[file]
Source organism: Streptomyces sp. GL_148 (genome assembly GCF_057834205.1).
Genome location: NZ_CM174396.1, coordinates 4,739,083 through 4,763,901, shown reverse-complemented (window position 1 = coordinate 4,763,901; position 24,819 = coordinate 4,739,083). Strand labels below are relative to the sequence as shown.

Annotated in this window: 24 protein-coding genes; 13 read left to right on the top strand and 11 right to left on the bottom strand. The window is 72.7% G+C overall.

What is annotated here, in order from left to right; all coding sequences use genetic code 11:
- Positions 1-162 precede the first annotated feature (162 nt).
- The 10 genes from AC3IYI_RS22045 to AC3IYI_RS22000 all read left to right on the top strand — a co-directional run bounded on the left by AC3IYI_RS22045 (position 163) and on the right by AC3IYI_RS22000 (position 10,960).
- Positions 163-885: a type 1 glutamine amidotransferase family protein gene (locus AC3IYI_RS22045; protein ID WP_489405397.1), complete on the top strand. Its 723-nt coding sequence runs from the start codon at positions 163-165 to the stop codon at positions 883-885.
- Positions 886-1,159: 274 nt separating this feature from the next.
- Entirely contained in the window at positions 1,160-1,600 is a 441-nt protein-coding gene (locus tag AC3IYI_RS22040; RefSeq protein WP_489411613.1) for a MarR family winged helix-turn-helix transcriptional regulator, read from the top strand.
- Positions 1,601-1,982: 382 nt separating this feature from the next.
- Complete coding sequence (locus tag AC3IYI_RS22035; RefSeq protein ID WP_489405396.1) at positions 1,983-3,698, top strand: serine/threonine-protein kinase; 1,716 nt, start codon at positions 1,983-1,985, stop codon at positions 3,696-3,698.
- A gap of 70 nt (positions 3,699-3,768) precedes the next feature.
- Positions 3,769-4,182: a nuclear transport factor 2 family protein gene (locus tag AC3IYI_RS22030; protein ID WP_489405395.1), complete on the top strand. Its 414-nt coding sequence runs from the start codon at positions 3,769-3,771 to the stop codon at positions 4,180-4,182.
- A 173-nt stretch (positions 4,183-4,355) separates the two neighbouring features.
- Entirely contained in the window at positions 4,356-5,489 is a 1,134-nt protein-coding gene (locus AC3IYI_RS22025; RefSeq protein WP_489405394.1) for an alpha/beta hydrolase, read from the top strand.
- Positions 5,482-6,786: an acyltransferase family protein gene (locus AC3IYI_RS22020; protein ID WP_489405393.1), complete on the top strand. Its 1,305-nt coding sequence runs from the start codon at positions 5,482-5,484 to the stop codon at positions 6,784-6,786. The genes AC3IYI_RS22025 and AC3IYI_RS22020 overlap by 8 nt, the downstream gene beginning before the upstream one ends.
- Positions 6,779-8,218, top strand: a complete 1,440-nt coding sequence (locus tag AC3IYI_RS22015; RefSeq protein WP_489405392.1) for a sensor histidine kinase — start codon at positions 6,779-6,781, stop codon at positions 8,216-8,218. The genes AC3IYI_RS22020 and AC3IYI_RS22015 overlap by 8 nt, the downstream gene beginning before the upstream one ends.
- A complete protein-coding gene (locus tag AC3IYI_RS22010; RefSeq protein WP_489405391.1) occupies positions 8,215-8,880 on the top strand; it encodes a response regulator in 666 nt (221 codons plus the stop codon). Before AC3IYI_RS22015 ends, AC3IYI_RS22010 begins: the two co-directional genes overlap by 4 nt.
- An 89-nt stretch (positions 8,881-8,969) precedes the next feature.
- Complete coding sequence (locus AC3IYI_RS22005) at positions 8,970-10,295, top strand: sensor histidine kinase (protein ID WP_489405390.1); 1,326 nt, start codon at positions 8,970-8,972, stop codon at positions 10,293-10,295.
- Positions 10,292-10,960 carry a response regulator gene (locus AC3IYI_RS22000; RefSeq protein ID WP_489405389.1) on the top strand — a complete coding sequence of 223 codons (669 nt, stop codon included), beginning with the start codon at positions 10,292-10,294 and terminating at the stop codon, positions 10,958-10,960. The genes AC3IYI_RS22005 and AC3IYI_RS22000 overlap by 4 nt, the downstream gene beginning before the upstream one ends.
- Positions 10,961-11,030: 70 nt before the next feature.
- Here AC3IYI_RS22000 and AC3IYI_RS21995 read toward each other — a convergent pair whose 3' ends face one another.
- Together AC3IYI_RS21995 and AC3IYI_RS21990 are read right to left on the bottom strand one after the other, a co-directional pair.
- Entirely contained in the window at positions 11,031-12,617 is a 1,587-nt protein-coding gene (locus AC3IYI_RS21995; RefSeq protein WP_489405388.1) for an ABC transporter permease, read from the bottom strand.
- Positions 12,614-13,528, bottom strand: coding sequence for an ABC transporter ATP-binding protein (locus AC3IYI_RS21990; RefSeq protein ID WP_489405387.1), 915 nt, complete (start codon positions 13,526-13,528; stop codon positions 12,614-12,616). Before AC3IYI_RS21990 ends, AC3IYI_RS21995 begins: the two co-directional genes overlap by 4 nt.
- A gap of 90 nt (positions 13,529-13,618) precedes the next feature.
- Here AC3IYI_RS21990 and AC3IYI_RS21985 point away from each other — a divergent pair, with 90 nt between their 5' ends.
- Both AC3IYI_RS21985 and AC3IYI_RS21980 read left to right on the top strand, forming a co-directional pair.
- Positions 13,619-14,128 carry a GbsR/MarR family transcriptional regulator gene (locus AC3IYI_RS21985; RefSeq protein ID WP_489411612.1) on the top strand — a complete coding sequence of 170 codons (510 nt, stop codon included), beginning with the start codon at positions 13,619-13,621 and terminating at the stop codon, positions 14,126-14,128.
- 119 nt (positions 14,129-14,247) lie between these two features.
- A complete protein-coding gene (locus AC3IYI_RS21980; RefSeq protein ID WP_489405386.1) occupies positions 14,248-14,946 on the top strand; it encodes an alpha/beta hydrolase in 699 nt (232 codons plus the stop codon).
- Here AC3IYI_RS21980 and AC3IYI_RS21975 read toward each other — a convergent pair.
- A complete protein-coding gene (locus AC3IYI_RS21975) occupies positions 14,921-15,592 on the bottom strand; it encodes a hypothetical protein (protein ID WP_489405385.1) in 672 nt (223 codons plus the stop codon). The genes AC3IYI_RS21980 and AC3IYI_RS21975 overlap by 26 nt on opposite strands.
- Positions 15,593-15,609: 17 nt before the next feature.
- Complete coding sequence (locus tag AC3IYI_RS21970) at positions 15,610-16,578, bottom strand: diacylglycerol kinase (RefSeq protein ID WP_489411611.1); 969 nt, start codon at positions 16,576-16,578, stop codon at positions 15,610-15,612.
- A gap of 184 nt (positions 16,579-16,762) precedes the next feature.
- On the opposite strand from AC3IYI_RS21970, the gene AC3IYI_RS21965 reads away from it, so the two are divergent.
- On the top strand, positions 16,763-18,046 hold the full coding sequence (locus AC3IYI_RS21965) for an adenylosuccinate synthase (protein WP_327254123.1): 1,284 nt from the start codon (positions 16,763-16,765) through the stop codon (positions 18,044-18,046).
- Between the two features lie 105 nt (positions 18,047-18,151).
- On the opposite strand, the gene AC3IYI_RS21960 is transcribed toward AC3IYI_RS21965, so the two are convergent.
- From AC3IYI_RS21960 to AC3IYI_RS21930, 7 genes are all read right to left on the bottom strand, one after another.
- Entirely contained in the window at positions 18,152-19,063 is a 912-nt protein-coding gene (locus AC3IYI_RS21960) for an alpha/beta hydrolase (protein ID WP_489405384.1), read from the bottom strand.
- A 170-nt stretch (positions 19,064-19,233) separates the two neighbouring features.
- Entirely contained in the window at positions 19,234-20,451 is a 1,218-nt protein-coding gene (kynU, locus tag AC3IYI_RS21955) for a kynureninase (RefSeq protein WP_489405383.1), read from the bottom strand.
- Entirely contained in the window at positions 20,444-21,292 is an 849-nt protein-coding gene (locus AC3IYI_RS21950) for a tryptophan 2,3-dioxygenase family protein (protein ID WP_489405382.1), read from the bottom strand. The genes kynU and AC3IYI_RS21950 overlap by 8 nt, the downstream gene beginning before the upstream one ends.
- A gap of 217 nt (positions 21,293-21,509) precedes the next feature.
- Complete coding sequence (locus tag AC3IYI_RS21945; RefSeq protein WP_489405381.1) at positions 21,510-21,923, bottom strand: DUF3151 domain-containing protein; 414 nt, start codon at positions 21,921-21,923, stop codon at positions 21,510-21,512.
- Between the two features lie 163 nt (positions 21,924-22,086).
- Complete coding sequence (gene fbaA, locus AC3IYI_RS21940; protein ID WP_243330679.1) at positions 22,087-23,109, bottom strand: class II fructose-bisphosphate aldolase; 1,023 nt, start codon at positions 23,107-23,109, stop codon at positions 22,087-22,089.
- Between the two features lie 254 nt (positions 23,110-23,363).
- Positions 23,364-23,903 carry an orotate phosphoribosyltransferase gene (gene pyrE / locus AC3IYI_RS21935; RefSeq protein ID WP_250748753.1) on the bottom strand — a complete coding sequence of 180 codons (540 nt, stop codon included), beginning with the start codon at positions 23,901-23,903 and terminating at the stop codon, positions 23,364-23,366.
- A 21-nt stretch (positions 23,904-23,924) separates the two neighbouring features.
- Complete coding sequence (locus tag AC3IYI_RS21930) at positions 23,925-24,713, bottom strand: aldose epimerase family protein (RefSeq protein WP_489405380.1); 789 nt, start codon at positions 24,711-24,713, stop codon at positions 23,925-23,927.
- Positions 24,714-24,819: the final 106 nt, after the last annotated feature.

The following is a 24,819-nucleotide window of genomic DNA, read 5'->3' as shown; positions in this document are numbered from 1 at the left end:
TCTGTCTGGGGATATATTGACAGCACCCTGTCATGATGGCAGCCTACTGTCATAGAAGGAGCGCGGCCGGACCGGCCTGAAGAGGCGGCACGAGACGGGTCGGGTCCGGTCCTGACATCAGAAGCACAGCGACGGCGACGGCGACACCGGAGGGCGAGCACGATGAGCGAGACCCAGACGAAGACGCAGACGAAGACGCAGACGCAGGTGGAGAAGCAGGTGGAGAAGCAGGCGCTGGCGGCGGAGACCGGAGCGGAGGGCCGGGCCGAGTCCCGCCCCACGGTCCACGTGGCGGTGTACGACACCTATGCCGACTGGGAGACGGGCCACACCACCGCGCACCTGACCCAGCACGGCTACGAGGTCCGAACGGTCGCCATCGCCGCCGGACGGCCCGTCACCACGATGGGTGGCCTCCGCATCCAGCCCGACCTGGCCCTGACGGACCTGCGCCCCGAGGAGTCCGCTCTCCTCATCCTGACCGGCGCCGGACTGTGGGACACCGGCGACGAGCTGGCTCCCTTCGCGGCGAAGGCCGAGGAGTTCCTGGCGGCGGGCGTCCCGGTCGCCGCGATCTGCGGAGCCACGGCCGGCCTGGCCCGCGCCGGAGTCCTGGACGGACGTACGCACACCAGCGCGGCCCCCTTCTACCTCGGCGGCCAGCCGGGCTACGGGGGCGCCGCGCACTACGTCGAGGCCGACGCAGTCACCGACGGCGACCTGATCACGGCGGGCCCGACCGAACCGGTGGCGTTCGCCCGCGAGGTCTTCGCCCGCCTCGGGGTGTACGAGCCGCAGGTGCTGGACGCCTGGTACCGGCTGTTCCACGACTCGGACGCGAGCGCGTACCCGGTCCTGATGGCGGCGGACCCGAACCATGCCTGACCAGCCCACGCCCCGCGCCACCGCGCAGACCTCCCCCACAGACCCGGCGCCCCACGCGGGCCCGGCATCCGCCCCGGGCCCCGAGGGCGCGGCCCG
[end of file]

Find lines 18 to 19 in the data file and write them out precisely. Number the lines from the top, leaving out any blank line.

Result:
- A complete protein-coding gene (locus tag AC3IYI_RS22010; RefSeq protein WP_489405391.1) occupies positions 8,215-8,880 on the top strand; it encodes a response regulator in 666 nt (221 codons plus the stop codon). Before AC3IYI_RS22015 ends, AC3IYI_RS22010 begins: the two co-directional genes overlap by 4 nt.
- An 89-nt stretch (positions 8,881-8,969) precedes the next feature.